Fourth graders engage in a lesson where literature of Ireland comes alive with an introduction to the writings of Mc Court, Heaney and Yeats. This is an excellent way for students to be introduced to this particular world of literary work.
Illusions and allusions certainly sound similar but there is a world of difference in their meanings. The narrator of this short video distinguishes between these terms, defines them, and offers examples that are sure to engage viewers. Part of a series of videos devoted to literary terms, the films can be used together or separately to address specific situations.
For this literature worksheet, students respond to 15 short answer and essay questions about Atwood's The Handmaid's TaleStudents may also link to an online interactive quiz on the novel at the bottom of the page.
Students begin the lesson with a review of the elements of poetry. Individually, they read a variety of poems and literature one white and one black author focusing on decay, sterility and alienation. They identify these images within their poems and write their own poems using these ideas as well.
In this literature worksheet, learners respond to 41 short answer and essay questions about poetry by John Keats. Students may also link to an online interactive quiz on the selections at the bottom of the page.
"Hey, Al. Change your part and get on with your life." After a series of close reading activities that focus on modernist elements in T.S. Eliot's "The Love Song of J. Alfred Prufrock," individuals are asked to adopt the point of view of a mental health professional and e-mail Prufrock suggestions for how to improve his state of mind.
“Bartleby the Scrivner” as an existential forerunner to The Office? Dense and often dark, Herman Melville’s stories abound with Biblical allusions and complex symbols. If you are considering using Melville’s novels or short stories with your class, the activities suggested in this resource would make a great addition to the study. Suggestions for how to investigate Melville’s background, the cultural context of his works, and the literary concepts Melville employs are included and would enrich your readers' understanding. Unless, like Bartleby, you would “prefer not to.”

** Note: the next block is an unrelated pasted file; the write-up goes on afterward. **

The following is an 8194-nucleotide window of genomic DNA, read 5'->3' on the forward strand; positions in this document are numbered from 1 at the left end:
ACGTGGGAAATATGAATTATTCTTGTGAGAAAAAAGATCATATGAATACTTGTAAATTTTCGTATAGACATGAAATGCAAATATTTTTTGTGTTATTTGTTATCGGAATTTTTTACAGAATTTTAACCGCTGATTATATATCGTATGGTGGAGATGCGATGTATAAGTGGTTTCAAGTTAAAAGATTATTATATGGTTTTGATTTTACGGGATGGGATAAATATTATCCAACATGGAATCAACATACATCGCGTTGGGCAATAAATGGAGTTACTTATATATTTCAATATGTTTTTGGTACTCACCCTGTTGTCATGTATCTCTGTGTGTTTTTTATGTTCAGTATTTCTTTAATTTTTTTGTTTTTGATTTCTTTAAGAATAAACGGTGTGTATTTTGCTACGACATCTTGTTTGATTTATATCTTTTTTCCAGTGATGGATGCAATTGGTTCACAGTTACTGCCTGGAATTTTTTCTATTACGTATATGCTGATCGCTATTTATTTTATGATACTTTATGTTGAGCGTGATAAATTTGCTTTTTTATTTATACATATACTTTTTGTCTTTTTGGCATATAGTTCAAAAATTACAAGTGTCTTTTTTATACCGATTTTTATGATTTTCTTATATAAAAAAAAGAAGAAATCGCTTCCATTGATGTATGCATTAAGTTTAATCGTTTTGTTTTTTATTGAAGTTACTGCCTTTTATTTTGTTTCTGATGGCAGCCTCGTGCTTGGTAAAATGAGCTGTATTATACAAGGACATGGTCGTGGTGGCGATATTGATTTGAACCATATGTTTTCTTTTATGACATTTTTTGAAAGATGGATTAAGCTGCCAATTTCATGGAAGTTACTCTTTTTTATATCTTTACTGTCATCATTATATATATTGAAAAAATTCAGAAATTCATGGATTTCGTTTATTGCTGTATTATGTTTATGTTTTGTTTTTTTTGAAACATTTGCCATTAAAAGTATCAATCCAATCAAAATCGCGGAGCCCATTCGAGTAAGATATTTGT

Introduce your high schoolers to some tough vocabulary. No, I'm not talking about the SAT list! Revisit Victorian literature to find tricky words we still use today. Using the Visual Thesaurus, learners will preview vocabulary in a quote from Jane Eyre. Then, after sketching what they believe the quote to be about, learners split into groups to share. In these groups, they also complete the handout provided, encouraging them to use the context to determine which word fits in each sentence the best. 
Edgar Allen Poe, one of the great American poets, is responsible for rhythmic and moody verses. Study "To Helen" with your high schoolers, discuss the themes of love and beauty, and analyze the poem and its use of allusions. 
Reinforce rhetorical reading with your eighth grader honors class (or standard-level high schoolers). Using quotes from American presidents and political leaders, pupils identify the rhetorical devices highlighted in each quote. Additionally, they write an essay that incorporates various elements (allusion, alliteration, repetition, parallel structure, and climax). You can use the list of books and stories at the top of the page, but the activity works just as well on its own.